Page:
Black Spray Painted Three Point Line


Ryan J. Pelton

2/14/20244 min read

I remember that night like it was yesterday. My dad said get a can of black spray paint from the garage. I entered the cluttered 1950s structure behind the house smelling of oil, gas, dryer sheets, and memories. A faux desk made of eight foot plywood housed the paint. I completed the mission and met dad in the driveway which ran all the way to the garage in the backyard.

Also housed on top of the garage was a rotting backboard and basketball rim. I’m not sure but I think my dad made the hoop with his bare hands. It too was made of plywood. Years later we upgraded to a plastic version with not much charm. I logged hundreds of hours on those hoops perhaps reaching the Malcolm Gladwell pinnacle of ten thousand. Hard to say.

I spent the first sixteen years of my life in the same house, and with the same hoop. A hoop my dad, mom, uncles, cousins, friends, enemies, and neighbors played on day and night. I once played in the rain with my best friend Jeff.

My dad hauled out a tape measure and the can of black spray paint and measured nineteen feet from the hoop. Give or take. He said if I wanted to play high school basketball I’d have to make three pointers. Nineteen feet was the official length of a high school three I was told. Not sure how he knew in those Pre-Google days, but he was a smart guy. Dad also liked to mention he played high school ball long before the three point line and was the only thing holding him back from the NBA.

I’m certain Dad not getting drafted had more to do with genetics and less because of the absence of a three point line. In fact, after further reflection, I’m certain the black-stripe-driveway-three-point-line adventure is because my dad was a prophet. He knew the Italian Gene Pool by which I came made the chances of breaking six foot slim. Papa Jack broke seventy two inches, my dad hovered around sixty eight. Uncle Danny broke the barrier, I still haven’t. My dad was right and the black three point line on the cement driveway would prove to be a lifeline in my basketball career.

I don’t remember if this was late elementary school or early middle school when the black line went on the ground. But I remember not having the strength to get a full size ball to the hoop. It took a double handed heave with skinny arms and skinny legs and improper form to see the ball hit rim. The backyard had a bright light burning for hours and hours of late night practices perfecting my three point game. Brick to the left the ball went into the grass dodging our yellow Labrador Daisy’s lunch. Brick to the right you’d hop the fence into the neighbors yard with the avocado tree.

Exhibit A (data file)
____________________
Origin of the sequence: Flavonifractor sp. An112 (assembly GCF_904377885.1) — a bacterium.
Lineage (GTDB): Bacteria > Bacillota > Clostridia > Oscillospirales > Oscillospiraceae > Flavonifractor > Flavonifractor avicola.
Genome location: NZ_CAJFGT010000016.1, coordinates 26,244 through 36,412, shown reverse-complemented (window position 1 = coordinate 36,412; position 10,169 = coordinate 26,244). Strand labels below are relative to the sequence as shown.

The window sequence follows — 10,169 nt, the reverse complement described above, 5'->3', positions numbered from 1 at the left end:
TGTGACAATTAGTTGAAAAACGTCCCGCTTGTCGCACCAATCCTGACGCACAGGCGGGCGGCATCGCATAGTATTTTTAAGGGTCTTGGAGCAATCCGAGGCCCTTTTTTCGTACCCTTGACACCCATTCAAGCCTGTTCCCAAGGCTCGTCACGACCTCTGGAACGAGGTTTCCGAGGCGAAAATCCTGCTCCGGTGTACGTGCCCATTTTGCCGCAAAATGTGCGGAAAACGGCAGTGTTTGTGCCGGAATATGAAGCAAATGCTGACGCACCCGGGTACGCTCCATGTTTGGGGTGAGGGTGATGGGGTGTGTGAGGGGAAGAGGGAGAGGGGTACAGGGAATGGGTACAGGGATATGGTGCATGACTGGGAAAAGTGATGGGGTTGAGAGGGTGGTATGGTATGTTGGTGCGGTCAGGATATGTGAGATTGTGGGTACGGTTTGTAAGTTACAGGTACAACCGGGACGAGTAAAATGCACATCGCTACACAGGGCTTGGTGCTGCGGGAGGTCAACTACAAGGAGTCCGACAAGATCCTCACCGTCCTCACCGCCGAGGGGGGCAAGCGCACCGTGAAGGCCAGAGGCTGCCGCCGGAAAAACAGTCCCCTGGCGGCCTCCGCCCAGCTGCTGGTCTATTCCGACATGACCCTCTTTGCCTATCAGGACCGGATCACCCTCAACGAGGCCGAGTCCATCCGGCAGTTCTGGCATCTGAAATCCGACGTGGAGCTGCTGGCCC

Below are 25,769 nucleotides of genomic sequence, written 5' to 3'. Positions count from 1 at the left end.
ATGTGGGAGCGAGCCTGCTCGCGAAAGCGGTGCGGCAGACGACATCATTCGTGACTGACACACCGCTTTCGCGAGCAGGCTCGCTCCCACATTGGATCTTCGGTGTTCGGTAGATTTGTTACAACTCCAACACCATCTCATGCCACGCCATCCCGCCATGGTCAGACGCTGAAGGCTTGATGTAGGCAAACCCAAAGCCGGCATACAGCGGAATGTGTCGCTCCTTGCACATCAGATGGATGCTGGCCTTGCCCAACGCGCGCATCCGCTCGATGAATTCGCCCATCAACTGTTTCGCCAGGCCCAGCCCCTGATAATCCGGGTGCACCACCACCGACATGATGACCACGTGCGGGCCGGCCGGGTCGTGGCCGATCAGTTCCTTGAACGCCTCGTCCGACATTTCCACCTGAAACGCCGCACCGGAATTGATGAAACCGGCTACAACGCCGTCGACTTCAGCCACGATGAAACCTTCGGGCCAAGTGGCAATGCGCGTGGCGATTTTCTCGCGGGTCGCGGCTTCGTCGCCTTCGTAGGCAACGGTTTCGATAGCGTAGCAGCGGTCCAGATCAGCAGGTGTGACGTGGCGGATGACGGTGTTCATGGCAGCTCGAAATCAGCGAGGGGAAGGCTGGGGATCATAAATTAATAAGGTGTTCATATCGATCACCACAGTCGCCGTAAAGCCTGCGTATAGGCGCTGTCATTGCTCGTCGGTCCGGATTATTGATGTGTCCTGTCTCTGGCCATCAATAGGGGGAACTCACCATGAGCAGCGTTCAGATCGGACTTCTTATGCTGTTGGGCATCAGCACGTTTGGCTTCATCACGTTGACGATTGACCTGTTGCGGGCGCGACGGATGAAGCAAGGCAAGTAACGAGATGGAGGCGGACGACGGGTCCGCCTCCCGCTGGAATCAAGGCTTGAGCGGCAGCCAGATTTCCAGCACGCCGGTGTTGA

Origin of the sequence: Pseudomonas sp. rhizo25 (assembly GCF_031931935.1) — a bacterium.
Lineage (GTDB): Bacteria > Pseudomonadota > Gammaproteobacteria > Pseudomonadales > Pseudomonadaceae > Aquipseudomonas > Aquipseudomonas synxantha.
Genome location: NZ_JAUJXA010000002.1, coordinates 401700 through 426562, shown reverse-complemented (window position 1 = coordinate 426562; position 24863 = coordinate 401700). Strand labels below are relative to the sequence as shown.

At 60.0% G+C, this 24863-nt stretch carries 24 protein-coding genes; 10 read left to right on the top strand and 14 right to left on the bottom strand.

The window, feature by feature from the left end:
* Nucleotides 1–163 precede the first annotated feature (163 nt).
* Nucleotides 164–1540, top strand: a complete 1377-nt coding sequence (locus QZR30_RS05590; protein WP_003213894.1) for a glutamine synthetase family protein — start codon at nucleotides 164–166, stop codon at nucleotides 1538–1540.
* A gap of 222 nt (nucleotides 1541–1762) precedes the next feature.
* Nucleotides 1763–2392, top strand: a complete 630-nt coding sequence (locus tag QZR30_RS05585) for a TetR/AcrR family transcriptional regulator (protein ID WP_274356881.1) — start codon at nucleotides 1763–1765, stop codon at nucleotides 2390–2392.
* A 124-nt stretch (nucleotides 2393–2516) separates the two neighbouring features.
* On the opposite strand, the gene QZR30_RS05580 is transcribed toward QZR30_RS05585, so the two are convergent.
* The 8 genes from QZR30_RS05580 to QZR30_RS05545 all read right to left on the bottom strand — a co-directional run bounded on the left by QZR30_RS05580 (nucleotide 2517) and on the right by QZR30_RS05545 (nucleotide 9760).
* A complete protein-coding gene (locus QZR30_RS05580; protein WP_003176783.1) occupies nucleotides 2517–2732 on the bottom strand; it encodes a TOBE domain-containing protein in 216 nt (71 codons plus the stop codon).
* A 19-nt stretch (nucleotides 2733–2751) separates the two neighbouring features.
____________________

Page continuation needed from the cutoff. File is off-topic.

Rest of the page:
Time went on and my arms and legs developed into a three point shooting machine. When feeling cocky I’d heave one from the porch a good five feet past the black stripe. I’d dribble to the hoop make a lay up, grab the rebound, and dribble out to the three point line and heave one in almost without looking. Swish. That sound. I’ve always wondered why my three point Long Beach backyard game didn’t translate into the high school game. I’m not saying I never made a three, or wasn’t a decent player despite the limitations of my Italian heritage. But making unguarded threes on Adderley Drive versus guarded threes at Artesia High was another story. Something about your local hoop made the game easy.

I’d spend summers, fall, winter, spring, and summer would come back around with more three point reps. The benefits of growing up in southern California. Middle school came and went. High school arrived and shooing threes was not a demanding chore compared to those early days of skinny arms. My dad would pass me balls and I’d shoot and shoot. He’d come out occasionally after the engineering job and shoot. Dad would roll up his dress shirt and bury shot after shot. He had much better form than me. Played a little college ball.

But I’ll never forget the black stripe and the fumes of spray paint. Those late nights with bugs swarming the outdoor light as I heaved three pointers and imagined being in the NBA Finals hitting a game winner. Those days were sweet days of wonder and wondering if I’d ever hit six foot and make a game winning three point shot. I still don’t know why I obsessed being six foot.

Those backyard days were also an arena of prayer. I call it prayer now, but wouldn’t have in the 80s and 90s. Every season of life happened in the Long Beach driveway. When a girl broke up with me I could shake it off with shooting hoops. During the dog days of summer before I had a car, I’d shoot hoops to fill the day. When homework was due and I had no desire to do it, I’d go to my backyard sanctuary. Say a payer. One coach in middle school said I needed to develop a left hand. So I spent an entire summer dribbling left handed in that driveway. When my parents were splitting up I could vent and think and breathe and pray and be still in those driveway hoop sessions.

The hoop on 5227 Adderley Drive became my hermitage.

I’m thankful for the prophetic insight of my dad to spray a black line on a driveway. He’ll never know how that day changed my life. I’m sure I share my love of basketball with my own kids because of the spray paint adventure. Just the other night we shot hoops late into the night.

I hope my kids will one day see this as prayer, too.